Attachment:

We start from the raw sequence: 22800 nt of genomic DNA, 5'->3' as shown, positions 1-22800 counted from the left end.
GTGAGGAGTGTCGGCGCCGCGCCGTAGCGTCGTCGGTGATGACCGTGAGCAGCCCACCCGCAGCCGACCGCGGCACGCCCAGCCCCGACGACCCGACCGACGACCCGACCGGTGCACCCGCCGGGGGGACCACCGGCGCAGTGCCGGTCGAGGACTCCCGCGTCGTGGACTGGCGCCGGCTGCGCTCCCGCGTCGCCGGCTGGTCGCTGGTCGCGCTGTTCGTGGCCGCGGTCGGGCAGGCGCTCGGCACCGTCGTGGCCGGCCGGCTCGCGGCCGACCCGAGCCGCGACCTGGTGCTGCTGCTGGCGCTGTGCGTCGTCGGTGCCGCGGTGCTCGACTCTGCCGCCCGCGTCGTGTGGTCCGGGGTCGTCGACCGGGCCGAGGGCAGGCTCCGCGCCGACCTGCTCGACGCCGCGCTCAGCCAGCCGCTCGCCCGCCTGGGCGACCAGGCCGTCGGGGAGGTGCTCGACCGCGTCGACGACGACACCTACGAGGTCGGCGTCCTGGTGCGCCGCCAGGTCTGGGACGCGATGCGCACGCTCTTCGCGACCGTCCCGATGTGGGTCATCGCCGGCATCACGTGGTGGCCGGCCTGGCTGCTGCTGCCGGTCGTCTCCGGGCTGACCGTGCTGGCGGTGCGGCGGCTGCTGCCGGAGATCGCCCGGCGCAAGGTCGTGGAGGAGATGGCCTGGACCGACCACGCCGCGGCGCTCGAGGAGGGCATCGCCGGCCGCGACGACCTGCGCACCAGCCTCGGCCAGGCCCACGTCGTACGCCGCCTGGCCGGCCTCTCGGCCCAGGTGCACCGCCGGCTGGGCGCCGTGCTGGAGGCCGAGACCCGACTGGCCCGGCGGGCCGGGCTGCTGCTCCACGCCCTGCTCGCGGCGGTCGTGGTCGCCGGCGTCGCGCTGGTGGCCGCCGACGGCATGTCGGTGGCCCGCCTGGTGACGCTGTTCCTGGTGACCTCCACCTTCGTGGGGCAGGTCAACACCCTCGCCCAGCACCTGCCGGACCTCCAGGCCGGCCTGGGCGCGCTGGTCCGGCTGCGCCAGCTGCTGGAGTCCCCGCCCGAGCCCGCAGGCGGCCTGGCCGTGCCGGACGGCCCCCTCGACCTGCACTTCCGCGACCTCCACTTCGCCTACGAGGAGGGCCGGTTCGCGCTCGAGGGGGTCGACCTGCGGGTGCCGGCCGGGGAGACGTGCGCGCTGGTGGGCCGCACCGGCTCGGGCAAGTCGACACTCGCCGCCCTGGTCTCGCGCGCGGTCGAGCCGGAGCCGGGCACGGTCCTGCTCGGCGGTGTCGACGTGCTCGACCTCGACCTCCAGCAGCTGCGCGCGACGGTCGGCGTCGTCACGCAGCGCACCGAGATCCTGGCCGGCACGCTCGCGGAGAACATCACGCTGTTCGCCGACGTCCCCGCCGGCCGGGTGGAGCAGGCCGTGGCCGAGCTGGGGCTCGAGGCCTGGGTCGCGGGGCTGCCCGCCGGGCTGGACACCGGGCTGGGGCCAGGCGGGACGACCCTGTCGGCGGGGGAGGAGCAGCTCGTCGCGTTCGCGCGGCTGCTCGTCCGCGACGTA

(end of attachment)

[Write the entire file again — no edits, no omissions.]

We start from the raw sequence: 22800 nt of genomic DNA, 5'->3' as shown, positions 1-22800 counted from the left end.
GTGAGGAGTGTCGGCGCCGCGCCGTAGCGTCGTCGGTGATGACCGTGAGCAGCCCACCCGCAGCCGACCGCGGCACGCCCAGCCCCGACGACCCGACCGACGACCCGACCGGTGCACCCGCCGGGGGGACCACCGGCGCAGTGCCGGTCGAGGACTCCCGCGTCGTGGACTGGCGCCGGCTGCGCTCCCGCGTCGCCGGCTGGTCGCTGGTCGCGCTGTTCGTGGCCGCGGTCGGGCAGGCGCTCGGCACCGTCGTGGCCGGCCGGCTCGCGGCCGACCCGAGCCGCGACCTGGTGCTGCTGCTGGCGCTGTGCGTCGTCGGTGCCGCGGTGCTCGACTCTGCCGCCCGCGTCGTGTGGTCCGGGGTCGTCGACCGGGCCGAGGGCAGGCTCCGCGCCGACCTGCTCGACGCCGCGCTCAGCCAGCCGCTCGCCCGCCTGGGCGACCAGGCCGTCGGGGAGGTGCTCGACCGCGTCGACGACGACACCTACGAGGTCGGCGTCCTGGTGCGCCGCCAGGTCTGGGACGCGATGCGCACGCTCTTCGCGACCGTCCCGATGTGGGTCATCGCCGGCATCACGTGGTGGCCGGCCTGGCTGCTGCTGCCGGTCGTCTCCGGGCTGACCGTGCTGGCGGTGCGGCGGCTGCTGCCGGAGATCGCCCGGCGCAAGGTCGTGGAGGAGATGGCCTGGACCGACCACGCCGCGGCGCTCGAGGAGGGCATCGCCGGCCGCGACGACCTGCGCACCAGCCTCGGCCAGGCCCACGTCGTACGCCGCCTGGCCGGCCTCTCGGCCCAGGTGCACCGCCGGCTGGGCGCCGTGCTGGAGGCCGAGACCCGACTGGCCCGGCGGGCCGGGCTGCTGCTCCACGCCCTGCTCGCGGCGGTCGTGGTCGCCGGCGTCGCGCTGGTGGCCGCCGACGGCATGTCGGTGGCCCGCCTGGTGACGCTGTTCCTGGTGACCTCCACCTTCGTGGGGCAGGTCAACACCCTCGCCCAGCACCTGCCGGACCTCCAGGCCGGCCTGGGCGCGCTGGTCCGGCTGCGCCAGCTGCTGGAGTCCCCGCCCGAGCCCGCAGGCGGCCTGGCCGTGCCGGACGGCCCCCTCGACCTGCACTTCCGCGACCTCCACTTCGCCTACGAGGAGGGCCGGTTCGCGCTCGAGGGGGTCGACCTGCGGGTGCCGGCCGGGGAGACGTGCGCGCTGGTGGGCCGCACCGGCTCGGGCAAGTCGACACTCGCCGCCCTGGTCTCGCGCGCGGTCGAGCCGGAGCCGGGCACGGTCCTGCTCGGCGGTGTCGACGTGCTCGACCTCGACCTCCAGCAGCTGCGCGCGACGGTCGGCGTCGTCACGCAGCGCACCGAGATCCTGGCCGGCACGCTCGCGGAGAACATCACGCTGTTCGCCGACGTCCCCGCCGGCCGGGTGGAGCAGGCCGTGGCCGAGCTGGGGCTCGAGGCCTGGGTCGCGGGGCTGCCCGCCGGGCTGGACACCGGGCTGGGGCCAGGCGGGACGACCCTGTCGGCGGGGGAGGAGCAGCTCGTCGCGTTCGCGCGGCTGCTCGTCCGCGACGTA